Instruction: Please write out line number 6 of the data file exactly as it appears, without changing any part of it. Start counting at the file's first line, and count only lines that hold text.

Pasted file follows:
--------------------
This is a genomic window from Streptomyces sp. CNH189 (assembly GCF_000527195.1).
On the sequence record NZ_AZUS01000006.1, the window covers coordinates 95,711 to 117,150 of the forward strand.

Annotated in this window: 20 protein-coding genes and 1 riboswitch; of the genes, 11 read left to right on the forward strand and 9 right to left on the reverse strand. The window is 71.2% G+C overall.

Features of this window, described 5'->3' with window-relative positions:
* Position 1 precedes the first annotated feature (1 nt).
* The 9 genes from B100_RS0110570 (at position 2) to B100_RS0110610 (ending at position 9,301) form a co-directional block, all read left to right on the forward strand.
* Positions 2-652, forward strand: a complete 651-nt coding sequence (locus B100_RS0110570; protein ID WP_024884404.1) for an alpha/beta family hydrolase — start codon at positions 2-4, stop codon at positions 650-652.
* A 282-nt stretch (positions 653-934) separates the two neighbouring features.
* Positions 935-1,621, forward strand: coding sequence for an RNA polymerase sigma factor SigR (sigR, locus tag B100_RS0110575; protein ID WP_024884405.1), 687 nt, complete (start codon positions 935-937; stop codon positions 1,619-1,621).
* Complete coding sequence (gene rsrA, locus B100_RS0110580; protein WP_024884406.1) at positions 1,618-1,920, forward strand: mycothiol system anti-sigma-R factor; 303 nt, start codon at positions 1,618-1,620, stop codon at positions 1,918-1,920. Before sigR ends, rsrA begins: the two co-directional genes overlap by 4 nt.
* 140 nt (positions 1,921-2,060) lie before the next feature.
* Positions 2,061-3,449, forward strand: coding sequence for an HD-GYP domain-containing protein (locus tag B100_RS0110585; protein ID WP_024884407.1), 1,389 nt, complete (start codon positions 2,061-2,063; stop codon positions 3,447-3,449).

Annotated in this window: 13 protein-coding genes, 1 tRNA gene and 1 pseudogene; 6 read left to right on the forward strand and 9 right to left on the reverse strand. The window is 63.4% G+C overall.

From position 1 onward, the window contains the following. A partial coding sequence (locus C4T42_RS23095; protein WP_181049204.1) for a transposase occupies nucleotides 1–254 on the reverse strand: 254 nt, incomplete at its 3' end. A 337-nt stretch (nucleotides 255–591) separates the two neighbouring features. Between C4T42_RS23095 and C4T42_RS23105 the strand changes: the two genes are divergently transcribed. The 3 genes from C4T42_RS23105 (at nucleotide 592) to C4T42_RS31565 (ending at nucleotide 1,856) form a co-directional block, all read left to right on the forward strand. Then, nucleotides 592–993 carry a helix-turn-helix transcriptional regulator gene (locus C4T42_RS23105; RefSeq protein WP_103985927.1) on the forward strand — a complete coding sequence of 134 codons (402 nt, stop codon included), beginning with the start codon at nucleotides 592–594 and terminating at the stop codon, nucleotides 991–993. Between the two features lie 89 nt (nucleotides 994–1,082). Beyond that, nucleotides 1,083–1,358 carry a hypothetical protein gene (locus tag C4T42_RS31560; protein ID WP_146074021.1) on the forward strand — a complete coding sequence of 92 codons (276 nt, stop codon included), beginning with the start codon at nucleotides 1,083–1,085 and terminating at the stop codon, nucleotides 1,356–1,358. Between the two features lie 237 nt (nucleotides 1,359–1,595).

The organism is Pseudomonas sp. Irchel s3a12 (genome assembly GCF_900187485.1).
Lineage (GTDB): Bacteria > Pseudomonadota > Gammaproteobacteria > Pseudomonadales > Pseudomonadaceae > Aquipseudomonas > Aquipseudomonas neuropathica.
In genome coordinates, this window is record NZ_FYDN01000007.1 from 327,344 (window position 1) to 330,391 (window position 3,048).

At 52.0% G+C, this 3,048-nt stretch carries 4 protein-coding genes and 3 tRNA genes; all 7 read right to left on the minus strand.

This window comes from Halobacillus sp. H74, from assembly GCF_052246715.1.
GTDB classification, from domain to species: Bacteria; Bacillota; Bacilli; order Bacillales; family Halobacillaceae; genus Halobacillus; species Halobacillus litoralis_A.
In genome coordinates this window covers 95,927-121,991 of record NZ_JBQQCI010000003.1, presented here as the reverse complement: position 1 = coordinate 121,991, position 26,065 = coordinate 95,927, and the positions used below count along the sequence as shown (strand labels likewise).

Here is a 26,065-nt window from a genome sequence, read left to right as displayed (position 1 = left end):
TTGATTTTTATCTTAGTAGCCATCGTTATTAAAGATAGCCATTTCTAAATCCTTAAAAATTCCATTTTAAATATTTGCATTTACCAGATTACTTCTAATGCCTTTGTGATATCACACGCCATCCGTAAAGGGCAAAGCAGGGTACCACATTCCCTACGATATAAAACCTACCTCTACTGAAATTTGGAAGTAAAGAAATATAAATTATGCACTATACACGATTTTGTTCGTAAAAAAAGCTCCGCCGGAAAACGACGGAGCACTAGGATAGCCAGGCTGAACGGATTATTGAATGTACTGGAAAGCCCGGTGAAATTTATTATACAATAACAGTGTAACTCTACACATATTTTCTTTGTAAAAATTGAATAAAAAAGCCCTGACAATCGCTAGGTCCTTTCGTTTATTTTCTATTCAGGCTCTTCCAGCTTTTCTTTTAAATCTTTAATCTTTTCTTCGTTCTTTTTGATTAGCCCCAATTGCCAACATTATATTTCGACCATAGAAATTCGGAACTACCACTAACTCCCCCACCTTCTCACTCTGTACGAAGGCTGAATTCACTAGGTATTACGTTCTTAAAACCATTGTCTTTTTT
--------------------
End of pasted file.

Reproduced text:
* The 9 genes from B100_RS0110570 (at position 2) to B100_RS0110610 (ending at position 9,301) form a co-directional block, all read left to right on the forward strand.